## Prolog, find minimum in a list

It is common to use a so-called “lagged argument” to benefit from first-argument indexing: list_min([L|Ls], Min) :- list_min(Ls, L, Min). list_min([], Min, Min). list_min([L|Ls], Min0, Min) :- Min1 is min(L, Min0), list_min(Ls, Min1, Min). This pattern is called a fold (from the left), and foldl/4, which is available in recent SWI versions, lets you write … Read more

## Grouping a list into lists of n elements in Haskell

A quick search on Hoogle showed that there is no such function. On the other hand, it was replied that there is one in the split package, called chunksOf. However, you can do it on your own group :: Int -> [a] -> [[a]] group _ [] = [] group n l | n > … Read more

## Slicing a list into a list of sub-lists [duplicate]

[input[i:i+n] for i in range(0, len(input), n)] # Use xrange in py2k where n is the length of a chunk. Since you don’t define what might happen to the final element of the new list when the number of elements in input is not divisible by n, I assumed that it’s of no importance: with … Read more

## My async call is returning before list is populated in forEach loop

This code Future<List<String>> readHeaderData() async { List<String> l = new List(); List<String> files = await readHeaders(); // Gets filenames files.forEach((filename) async { final file = await File(filename); String contents = await file.readAsString(); User user = User.fromJson(json.decode(contents)); String name = user.NameLast + “, ” + user.NameFirst; print(name); l.add(name); } return l; } returns the list l … Read more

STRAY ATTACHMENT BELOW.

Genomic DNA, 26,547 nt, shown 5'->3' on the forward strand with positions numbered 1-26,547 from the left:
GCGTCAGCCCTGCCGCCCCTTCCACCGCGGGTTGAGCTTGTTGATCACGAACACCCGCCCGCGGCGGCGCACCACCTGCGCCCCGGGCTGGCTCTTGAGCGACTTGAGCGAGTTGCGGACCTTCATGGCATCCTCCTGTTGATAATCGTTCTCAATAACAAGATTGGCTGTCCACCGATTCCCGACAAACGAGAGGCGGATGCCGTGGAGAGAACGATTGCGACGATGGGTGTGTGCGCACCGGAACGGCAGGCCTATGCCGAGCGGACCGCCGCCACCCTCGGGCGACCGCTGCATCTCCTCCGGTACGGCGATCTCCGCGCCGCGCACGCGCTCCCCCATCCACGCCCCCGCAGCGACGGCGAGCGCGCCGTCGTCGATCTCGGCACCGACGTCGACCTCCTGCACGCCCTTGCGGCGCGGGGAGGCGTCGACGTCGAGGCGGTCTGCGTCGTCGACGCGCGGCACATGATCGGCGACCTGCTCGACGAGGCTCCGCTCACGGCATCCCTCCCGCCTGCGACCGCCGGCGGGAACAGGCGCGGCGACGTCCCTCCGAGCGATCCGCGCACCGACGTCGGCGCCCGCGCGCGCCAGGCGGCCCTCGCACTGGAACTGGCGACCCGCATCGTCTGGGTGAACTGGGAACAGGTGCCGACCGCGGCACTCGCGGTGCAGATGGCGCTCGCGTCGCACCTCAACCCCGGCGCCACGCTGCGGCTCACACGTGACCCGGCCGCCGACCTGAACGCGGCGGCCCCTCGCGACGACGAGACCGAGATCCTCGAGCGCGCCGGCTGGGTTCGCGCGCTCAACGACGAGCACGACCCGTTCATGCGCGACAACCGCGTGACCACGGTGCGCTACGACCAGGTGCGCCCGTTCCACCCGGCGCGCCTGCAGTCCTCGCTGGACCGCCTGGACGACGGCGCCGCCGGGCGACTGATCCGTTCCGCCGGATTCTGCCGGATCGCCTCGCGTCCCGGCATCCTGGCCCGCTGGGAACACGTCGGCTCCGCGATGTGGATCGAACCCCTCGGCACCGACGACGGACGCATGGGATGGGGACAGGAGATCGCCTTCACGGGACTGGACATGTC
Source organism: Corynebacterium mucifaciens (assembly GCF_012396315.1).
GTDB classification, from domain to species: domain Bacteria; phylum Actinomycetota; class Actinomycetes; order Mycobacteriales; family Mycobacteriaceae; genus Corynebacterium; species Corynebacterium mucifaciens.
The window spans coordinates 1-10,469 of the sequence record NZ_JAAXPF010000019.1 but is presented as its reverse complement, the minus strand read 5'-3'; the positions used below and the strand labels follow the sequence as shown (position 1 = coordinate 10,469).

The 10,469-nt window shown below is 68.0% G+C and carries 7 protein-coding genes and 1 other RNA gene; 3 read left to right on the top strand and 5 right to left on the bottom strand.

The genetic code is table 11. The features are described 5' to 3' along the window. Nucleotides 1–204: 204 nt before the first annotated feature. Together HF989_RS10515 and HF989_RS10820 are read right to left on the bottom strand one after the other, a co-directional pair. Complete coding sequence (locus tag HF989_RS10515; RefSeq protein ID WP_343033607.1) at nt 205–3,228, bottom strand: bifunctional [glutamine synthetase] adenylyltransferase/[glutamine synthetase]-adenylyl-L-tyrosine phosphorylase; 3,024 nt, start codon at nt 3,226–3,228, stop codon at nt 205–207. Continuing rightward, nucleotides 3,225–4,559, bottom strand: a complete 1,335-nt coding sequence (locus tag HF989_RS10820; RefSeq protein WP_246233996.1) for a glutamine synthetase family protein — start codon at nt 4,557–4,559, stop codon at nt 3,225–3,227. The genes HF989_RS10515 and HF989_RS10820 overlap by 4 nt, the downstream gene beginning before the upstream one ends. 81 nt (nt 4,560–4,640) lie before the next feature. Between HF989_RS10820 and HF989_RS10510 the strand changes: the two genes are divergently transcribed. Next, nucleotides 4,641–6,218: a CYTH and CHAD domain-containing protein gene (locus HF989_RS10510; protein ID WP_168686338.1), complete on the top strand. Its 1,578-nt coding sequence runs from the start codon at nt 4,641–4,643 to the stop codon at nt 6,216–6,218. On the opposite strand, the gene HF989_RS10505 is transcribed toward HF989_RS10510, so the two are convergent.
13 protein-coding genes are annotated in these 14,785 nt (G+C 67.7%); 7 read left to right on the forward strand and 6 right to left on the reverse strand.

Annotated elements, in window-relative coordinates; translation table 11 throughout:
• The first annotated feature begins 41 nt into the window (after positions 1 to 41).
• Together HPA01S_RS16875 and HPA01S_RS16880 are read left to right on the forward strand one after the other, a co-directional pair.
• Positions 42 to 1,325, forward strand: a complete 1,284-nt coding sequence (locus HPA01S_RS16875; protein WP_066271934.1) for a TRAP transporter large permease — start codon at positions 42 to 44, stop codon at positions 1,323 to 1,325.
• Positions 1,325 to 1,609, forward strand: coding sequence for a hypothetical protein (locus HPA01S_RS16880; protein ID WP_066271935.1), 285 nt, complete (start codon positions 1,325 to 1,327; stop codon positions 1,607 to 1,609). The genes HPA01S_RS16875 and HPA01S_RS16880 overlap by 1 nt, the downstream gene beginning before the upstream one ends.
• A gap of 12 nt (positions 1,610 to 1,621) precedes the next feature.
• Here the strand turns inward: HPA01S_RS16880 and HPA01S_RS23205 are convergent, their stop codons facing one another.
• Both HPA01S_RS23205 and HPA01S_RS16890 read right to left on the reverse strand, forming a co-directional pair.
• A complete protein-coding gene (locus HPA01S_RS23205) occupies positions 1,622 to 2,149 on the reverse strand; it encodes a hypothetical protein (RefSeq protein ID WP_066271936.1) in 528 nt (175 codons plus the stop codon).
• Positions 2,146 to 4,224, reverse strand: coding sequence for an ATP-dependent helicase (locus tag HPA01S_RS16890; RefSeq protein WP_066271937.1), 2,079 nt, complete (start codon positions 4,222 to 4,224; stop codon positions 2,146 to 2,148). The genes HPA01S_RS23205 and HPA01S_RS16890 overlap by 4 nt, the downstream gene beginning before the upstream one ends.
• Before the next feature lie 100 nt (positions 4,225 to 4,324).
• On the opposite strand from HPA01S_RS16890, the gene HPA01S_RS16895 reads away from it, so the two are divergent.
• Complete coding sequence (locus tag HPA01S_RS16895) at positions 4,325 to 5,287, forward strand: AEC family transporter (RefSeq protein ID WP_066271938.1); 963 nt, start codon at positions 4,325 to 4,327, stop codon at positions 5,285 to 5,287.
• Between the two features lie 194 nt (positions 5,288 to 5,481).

## What are the differences between vector and list data types in R?

You can’t have an unsequence :: (Monad m) => m [a] -> [m a]. The problem lies with lists: you can’t be sure how may elements you are going to get with a list, and that complicates any reasonable definition of unsequence. Interestingly, if you were absolutely, 100% sure that the list inside the monad … Read more

## Recursive Prolog predicate for reverse / palindrome

Ad 1: It is impossible to define reverse/2 as a (directly edit thx to @repeat: tail) recursive predicate – unless you permit an auxiliary predicate. Ad 2: palindrome(X) :- reverse(X,X). But the easiest way is to define such predicates with DCGs: iseq([]) –> []. iseq([E|Es]) –> iseq(Es), [E]. reverse(Xs, Ys) :- phrase(iseq(Xs), Ys). palindrome(Xs) :- … Read more

## Is there a safe way in Scala to transpose a List of unequal-length Lists?

How about this: scala> def transpose[A](xs: List[List[A]]): List[List[A]] = xs.filter(_.nonEmpty) match { | case Nil => Nil | case ys: List[List[A]] => ys.map{ _.head }::transpose(ys.map{ _.tail }) | } warning: there were unchecked warnings; re-run with -unchecked for details transpose: [A](xs: List[List[A]])List[List[A]] scala> val ls = List(List(1, 2, 3), List(4, 5), List(6, 7, 8)) ls: … Read more

## Cons element to list vs cons list to element in Scheme

The primitive cons simply sticks together two things, the fact that some of those things are considered lists is incidental. For instance, this works and creates a pair (also known as a cons cell): (cons 1 2) => ‘(1 . 2) ; a pair Now, if the second argument to cons happens to be a … Read more

## Counting unique elements in a list

Using Data.Map and tuple sections: count = Map.fromListWith (+) . map (, 1) (Add Map.toList if you need a list.)